Primary day is Tuesday, September 9. The primary election narrows the field of candidates to one from each party (in party-designated races) or two for each open seat, in non-party-designated races. Each voter may vote on all of the non-party-designated races and in the party primary for candidates of one party only. For example, if a voter chooses to vote in the Independence Party Senate primary, that voter may not cross over to vote in the Democratic Congressional primary. (In the November general election, voters can choose candidates from any party on the ballot)
Races on the ballot include the Minneapolis school board, Senate and Congressional districts, and judges for the Supreme Court and district courts. Here’s how to find information on candidates for each office:
Minneapolis voters will choose six out of nine candidates for school board to run in the November general election. In November, three of the six remaining candidates will win seats on the school board. The Daily Planet has information from each school board candidate, and coverage of the school board forum from The Bridge.
In the Minnesota Senate race, the DFL, Independence and Republican parties all have primary contests. Many Congressional district races also show primary challengers to the party-endorsed candidates. Remember: you must choose just ONE party and vote ONLY for that party’s candidates in the primary election on September 9. In November, you can vote for candidates from any party. The League of Women Voters also offers candidate information on the Senate candidates.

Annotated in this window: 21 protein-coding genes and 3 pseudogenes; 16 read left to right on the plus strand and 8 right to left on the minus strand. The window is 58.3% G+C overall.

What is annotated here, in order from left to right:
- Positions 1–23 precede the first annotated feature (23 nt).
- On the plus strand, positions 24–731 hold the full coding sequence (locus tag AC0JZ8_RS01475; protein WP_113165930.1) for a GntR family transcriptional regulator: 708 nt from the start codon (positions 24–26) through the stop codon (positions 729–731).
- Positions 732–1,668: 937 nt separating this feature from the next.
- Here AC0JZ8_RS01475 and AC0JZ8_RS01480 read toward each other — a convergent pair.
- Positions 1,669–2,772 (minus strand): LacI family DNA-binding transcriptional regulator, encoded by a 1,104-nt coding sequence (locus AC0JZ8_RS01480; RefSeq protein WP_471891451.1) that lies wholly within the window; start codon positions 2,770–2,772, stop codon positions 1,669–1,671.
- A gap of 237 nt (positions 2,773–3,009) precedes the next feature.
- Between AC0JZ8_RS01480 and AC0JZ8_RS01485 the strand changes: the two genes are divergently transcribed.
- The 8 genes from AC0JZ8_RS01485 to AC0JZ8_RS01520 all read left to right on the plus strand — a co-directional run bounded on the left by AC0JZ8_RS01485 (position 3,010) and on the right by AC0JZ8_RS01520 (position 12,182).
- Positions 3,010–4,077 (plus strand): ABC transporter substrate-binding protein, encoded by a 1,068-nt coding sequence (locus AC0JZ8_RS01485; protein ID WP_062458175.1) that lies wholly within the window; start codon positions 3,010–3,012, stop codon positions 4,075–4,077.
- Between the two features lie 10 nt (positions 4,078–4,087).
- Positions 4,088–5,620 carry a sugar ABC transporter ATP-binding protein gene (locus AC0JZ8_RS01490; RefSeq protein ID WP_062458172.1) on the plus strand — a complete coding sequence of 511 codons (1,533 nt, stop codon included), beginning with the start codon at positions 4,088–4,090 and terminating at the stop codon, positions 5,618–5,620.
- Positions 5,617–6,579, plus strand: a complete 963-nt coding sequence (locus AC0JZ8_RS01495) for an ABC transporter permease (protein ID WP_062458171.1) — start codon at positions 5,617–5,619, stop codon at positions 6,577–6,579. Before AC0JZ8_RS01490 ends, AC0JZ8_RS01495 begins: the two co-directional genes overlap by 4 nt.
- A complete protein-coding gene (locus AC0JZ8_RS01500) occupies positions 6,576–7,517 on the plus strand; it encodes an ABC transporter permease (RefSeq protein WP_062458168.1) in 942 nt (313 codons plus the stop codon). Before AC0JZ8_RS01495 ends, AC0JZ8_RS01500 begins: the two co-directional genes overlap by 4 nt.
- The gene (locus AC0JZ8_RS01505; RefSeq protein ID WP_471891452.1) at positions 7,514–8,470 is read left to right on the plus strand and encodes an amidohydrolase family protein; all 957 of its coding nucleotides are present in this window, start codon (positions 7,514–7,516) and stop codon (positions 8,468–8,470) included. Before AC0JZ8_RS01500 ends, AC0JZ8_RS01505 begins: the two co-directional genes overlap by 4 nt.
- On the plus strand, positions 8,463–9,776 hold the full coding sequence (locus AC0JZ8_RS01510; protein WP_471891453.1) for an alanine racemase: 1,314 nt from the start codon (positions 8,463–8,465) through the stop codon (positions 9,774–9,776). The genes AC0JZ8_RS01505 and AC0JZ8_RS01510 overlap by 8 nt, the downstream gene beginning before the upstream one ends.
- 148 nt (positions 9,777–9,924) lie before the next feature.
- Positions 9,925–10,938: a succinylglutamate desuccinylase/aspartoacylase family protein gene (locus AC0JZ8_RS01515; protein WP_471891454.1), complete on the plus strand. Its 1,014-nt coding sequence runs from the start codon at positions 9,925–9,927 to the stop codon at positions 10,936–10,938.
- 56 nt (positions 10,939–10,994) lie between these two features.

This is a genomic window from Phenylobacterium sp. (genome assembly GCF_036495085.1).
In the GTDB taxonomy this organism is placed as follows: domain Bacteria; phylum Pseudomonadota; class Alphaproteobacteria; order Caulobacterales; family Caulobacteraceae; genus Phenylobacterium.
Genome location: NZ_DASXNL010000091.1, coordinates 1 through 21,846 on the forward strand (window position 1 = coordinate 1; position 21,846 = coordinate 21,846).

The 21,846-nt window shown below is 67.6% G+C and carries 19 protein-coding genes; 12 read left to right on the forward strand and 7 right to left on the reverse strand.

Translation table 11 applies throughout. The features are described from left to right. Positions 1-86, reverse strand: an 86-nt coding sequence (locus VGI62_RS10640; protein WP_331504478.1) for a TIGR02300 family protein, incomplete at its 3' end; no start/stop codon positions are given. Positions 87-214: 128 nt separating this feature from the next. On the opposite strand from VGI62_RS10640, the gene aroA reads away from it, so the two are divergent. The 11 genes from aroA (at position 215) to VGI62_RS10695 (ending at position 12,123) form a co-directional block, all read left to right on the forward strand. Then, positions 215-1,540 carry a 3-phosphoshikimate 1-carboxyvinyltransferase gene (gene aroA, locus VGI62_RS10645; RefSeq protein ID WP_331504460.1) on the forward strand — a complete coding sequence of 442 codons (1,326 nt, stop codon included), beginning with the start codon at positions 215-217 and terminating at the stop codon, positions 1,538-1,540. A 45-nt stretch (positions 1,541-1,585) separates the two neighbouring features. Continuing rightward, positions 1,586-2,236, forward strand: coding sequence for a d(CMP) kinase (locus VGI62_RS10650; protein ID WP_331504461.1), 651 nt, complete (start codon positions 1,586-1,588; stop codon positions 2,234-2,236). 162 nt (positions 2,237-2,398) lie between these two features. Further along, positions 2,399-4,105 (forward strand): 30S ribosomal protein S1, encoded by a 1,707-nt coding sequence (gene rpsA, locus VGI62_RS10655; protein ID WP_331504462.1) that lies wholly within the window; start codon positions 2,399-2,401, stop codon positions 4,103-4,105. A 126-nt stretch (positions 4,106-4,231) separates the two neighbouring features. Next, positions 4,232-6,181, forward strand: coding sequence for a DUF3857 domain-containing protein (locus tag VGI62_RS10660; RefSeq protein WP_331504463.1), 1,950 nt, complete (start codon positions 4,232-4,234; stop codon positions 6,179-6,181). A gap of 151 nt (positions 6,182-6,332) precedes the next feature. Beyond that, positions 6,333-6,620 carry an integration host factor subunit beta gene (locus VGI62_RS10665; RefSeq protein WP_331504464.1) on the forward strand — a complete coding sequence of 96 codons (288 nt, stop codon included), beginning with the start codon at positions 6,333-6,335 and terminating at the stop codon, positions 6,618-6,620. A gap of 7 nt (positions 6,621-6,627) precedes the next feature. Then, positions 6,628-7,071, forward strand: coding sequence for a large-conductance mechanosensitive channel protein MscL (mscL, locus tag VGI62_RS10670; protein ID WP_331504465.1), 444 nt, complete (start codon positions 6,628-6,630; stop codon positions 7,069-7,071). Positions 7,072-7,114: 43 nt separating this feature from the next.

Minnesota Supreme Court Justice Lorie Gildea faces three challengers. Minnesota Supreme Court Justice Paul Anderson faces two challengers. Minnesota Lawyer has done an excellent job of compiling biographical and campaign information on each judge and each candidate. In addition, the Star Tribune has written about one of the races at Star Tribune: Justice draws an unusual field at the last minute
Judicial candidates for district court seats are running in both Hennepin and Ramsey counties. These judges hear cases at the trial court level. Once again, Minnesota Lawyer offers biographical and campaign information on each judge and each candidate. The League of Women Voters also has candidate information on the judicial candidates.
Don’t know where to vote? Go to the Minnesota Secretary of State’s Web page for an easy-to-use voting place locator.